A partnership program of the Alabama State Council on the Arts


Writing Our Stories Turns 25!

Newly published poets in Open the Door 25 await their turn to read at the DYS Mt. Meigs book launch November 15, 2022

Newly published poets in Open the Door 25 await their turn to read at the DYS Mt. Meigs book launch November 15, 2022.

This year, the Alabama Writers’ Forum commemorates a special anniversary: the 25th year of Writing Our Stories. The nationally recognized program, a partnership between AWF and the Alabama  Department of Youth Services (DYS), helps incarcerated youthful offenders become better writers and readers. As of this fall, it has produced 63 anthologies and 19 chapbooks showcasing the work of more than 1,500 students.

AWF Executive Director Jeanie Thompson credits the program’s longevity not only to the strong partnership with DYS but also to its effectiveness: “We know that young people, especially those involved with the justice system, benefit from learning how to write. They learn to express themselves and become better communicators.”

Marlin Barton has been a teaching writer with WOS at the Mt. Meigs campus since its beginning and believes in its goals. First, he says, “we want to make our students better writers.” Writing, he adds, has “therapeutic value” and gives students a “sense of accomplishment,” which can be a critical component of a positive future.

WOS also partners with the Shelby County Arts Council and the Shelby County School System on programs at Columbiana and Vincent schools and with Klein Arts and Culture, located in Harpersville, AL, and dedicated to promoting racial reconciliation through the arts and education. Salaam Green recently joined the AWF staff to teach at the Vacca campus and in Shelby County, and Kate Duthu serves as the South Alabama teaching writer for new and thriving programs at P.O.I.N.T.E. Academy and Strickland Youth Center in Mobile.

This year the Forum published an updated and expanded WOS curriculum entitled The Language of Objects: A Creative Writing Handbook. Featuring 47 lessons, it is for use in both classrooms and general workshops. Teacher training and professional development on using the guide are available. Built on 25 years of practice by teaching and visiting writers, its tested content serves a wide age range, and AWF is available for professional development and training.

“We are immensely proud of what WOS has accomplished and its national recognition as a model for teaching writing and helping young people experience the power of self-discovery and self-expression,” says Thompson. “We look forward to many more years of good work and partnership with DYS.”

Lurleen B. Wallace School Principal Ms. Tobethian Alexander reads from her copy of Open the Door 25. Program guest speaker and former DYS Executive Director James Dupree congratulates one of the poets.

Writing Our Stories Welcomes Salaam Green

The Alabama Writers’ Forum welcomes Salaam Green to the Writing Our Stories faculty. Green, an award-winning artist and writer, is the founder of Literary Healing Arts and author of What Black Women Want You to Know. A sought-after speaker, she has spoken at the United Nations and facilitated and trained hundreds of leaders throughout the South, including through the Selma Center for Nonviolence, Truth, and Reconciliation and at UAB’s Institute for Arts in Medicine. Green is also a certified practitioner and trainer for the Kellogg Foundation’s Truth Racial Healing & Transformation process, a former Reimagining Justice and Women’s Policy Fellow, and a Community Village awardee for gender justice work in the South. Welcome, Salaam!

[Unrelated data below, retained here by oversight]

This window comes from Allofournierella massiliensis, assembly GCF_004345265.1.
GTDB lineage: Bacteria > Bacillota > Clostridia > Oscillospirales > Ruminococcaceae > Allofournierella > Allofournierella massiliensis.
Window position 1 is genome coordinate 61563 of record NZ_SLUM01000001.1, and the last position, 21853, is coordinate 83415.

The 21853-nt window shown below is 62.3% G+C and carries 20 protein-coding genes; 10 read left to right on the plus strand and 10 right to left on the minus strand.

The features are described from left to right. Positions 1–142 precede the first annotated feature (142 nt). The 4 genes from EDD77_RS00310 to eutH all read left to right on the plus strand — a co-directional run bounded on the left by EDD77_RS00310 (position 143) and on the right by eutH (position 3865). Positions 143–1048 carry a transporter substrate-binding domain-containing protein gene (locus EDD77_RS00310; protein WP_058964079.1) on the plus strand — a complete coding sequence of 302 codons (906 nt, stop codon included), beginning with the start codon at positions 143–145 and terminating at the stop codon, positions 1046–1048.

AWF at “Black Southern Writers and the American Experience”

On October 21, AWF executive director Jeanie Thompson and communications asssistant Lauren Callen traveled to Jackson, TN, to take part in“Black Southern Writers and the American Experience,” where Thompson gave a half-day writing workshop for local teachers. Five authors, including Alabama poet and memoirist Randall Horton (author of Dead Weight) and poet Caroline Randall Williams, read from their works and answered questions posed by moderator James E. Cherry on issues related to black writing in America. The public program took place at the University of Memphis-Lambuth in Jackson and was funded by Humanities Tennessee and The Griot Collective of West Tennessee. For photos and videos of the readings and discussion, click here.

Cue the Fanfare: AWF Launches New Website!

After months of work, the Alabama Writers’ Forum proudly announces the launch of its new, improved, and expanded website! Click here to see our new look and updated content. While you’re there, be sure to check out our brand-new interactive calendar. Post your events and check it often to see what else is happening in Alabama and beyond. New reviews are posted every month, and we’d love to hear about your new work and include it. A few sections of the website are still in development, including the Alabama Writers Directory. A streamlined form will soon be available so you can submit information about your publications, awards, and availability for readings and programs. A call for updates will be sent to the Forum membership, and any writer with connections to Alabama is invited to submit information. We hope you will find the renovated and updated website helpful, informative, and easy to navigate, and we welcome your suggestions for additions and improvements.